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Stem cell research allows for mismatched kidney transplants

By HERWriter
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Donating a kidney may save a person's life - but only if the conditions are precise.

Kidney donors must be related and immunologically matched to their donors – and even then, the recipient must take a lifetime of anti-rejection medications, which don’t guarantee the organ won't be rejected.

But a new clinical trial from Northwestern Memorial Hospital in Chicago, Ill. has shown how stem cells can be used to “trick” a recipient’s immune system into believing the new organ has been part of that person’s body all along.

The breakthrough has the potential to eliminate both the risks associated with kidney transplantation and the need for anti-rejection medications within one year after surgery.

“It’s the holy grail of transplantation,” said lead author Dr. Joseph Leventhal, transplant surgeon at Northwestern Memorial Hospital and associate professor of surgery and director of kidney and pancreas transplantation at Northwestern University Feinberg School of Medicine in Chicago, Ill. “This notion of being able to achieve tolerance through donor derived cells has been around for more than 50 years, but it’s translation to the clinic has been quite elusive. This article details the first successful attempt of this in mismatched and unrelated kidney recipients.”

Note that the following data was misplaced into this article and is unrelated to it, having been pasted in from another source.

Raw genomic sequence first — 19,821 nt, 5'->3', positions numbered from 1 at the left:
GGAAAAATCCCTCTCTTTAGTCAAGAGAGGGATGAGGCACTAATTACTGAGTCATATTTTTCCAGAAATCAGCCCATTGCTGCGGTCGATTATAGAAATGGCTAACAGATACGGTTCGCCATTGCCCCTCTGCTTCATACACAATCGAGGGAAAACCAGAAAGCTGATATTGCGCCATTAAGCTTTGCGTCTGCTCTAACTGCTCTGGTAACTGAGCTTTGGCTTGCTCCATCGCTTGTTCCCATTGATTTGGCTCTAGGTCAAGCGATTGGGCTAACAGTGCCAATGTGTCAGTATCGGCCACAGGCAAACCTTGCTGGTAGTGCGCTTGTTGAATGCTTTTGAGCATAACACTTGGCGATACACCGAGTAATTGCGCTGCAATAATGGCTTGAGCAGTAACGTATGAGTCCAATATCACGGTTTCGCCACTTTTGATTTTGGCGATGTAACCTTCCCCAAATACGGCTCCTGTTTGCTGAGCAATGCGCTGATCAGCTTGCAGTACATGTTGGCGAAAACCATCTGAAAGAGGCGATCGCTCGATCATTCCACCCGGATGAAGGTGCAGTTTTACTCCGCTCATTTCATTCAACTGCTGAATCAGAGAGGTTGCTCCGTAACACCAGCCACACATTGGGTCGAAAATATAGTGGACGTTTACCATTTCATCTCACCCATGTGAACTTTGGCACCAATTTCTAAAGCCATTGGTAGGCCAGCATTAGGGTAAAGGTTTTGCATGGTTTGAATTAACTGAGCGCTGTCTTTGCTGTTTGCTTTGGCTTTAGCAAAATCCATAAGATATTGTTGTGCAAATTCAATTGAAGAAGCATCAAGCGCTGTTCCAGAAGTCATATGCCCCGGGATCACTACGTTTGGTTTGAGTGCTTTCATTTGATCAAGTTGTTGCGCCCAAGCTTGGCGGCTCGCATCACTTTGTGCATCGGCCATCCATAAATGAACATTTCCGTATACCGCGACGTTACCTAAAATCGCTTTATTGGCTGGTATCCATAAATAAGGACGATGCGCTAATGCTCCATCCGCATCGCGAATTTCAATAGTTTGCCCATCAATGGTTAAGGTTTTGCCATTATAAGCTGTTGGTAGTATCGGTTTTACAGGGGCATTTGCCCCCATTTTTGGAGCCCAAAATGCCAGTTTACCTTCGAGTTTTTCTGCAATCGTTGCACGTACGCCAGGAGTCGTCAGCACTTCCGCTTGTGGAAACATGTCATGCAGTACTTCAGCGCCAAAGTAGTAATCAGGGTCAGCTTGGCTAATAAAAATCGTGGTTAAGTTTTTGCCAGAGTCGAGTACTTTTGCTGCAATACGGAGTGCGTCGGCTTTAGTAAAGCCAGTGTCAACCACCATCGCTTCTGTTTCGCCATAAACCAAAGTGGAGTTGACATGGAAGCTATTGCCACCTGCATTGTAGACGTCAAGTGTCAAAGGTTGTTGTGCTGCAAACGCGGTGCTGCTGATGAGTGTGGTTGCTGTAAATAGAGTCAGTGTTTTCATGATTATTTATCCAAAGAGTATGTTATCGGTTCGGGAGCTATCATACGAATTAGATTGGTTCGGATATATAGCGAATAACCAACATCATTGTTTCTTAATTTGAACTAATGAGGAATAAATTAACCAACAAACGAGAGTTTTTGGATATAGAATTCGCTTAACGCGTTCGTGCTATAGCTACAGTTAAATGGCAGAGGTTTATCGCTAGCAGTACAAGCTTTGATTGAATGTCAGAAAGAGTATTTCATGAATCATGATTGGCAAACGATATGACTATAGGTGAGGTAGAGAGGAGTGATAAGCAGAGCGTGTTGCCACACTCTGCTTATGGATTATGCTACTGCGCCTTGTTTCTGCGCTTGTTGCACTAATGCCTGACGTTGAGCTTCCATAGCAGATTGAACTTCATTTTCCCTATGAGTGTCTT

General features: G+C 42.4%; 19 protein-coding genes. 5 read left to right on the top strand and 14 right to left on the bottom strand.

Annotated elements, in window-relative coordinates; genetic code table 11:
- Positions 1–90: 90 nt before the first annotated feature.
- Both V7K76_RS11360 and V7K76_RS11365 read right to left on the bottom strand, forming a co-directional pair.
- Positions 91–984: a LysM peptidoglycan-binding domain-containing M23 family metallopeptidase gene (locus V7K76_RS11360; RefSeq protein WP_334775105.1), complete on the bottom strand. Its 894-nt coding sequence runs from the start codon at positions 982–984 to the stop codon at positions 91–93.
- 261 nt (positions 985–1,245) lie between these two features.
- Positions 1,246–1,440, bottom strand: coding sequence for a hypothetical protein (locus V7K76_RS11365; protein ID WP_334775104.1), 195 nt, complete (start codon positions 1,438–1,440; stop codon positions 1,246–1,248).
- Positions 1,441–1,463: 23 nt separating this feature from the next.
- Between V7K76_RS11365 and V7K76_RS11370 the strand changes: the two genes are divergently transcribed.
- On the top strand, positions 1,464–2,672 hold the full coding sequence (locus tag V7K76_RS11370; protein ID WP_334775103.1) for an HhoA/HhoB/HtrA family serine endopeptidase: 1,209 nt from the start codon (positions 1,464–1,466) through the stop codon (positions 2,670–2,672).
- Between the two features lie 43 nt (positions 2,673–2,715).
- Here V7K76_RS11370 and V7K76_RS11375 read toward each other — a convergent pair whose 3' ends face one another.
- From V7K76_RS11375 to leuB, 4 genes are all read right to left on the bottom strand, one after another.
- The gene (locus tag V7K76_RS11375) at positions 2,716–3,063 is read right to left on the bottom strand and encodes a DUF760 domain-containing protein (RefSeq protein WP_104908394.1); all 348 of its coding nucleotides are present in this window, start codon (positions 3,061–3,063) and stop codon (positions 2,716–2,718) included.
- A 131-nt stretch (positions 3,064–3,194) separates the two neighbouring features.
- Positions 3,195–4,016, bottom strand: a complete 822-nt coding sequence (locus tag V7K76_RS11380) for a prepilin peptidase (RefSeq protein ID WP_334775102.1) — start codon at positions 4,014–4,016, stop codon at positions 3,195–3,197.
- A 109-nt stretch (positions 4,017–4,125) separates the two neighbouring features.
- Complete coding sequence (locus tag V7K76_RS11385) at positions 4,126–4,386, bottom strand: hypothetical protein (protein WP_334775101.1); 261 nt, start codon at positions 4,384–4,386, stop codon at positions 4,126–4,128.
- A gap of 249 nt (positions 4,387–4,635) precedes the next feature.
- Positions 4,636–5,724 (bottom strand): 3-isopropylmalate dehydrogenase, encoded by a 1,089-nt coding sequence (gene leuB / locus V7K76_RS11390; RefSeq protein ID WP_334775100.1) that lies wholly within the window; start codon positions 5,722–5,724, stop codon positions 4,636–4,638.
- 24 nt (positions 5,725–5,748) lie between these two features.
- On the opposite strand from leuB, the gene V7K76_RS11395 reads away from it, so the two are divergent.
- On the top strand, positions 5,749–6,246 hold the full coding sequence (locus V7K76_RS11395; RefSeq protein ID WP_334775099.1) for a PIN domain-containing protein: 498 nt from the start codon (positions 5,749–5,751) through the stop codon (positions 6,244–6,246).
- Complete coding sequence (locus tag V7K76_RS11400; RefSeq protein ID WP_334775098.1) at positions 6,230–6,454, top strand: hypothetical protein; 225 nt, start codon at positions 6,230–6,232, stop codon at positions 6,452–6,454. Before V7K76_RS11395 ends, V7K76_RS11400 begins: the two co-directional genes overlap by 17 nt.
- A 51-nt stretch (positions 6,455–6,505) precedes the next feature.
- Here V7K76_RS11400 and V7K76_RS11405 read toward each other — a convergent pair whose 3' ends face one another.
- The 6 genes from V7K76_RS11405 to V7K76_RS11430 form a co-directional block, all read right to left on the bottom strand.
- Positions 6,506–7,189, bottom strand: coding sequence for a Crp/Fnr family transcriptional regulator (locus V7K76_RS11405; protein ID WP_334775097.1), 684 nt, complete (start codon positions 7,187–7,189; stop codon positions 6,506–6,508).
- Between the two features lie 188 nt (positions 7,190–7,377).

The research was published Wednesday in the journal Science Translational Medicine, and it is the first study of its kind in which the donor and recipient were not related and did not have to be immunologically matched. Only 25 percent of siblings are immunologically identical, severely limiting the possibility of being a kidney donor.

The procedure worked by extracting a little bit more from the kidney donor than just their kidney. They also donated part of their immune system. About one month before surgery, bone marrow stem cells were collected from the donor and then enriched with “facilitating cells” – becoming stem cells that will ultimately fool the donor’s immune system allowing the transplant to succeed.

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We value and respect our HERWriters' experiences, but everyone is different. Many of our writers are speaking from personal experience, and what's worked for them may not work for you. Their articles are not a substitute for medical advice, although we hope you can gain knowledge from their insight.

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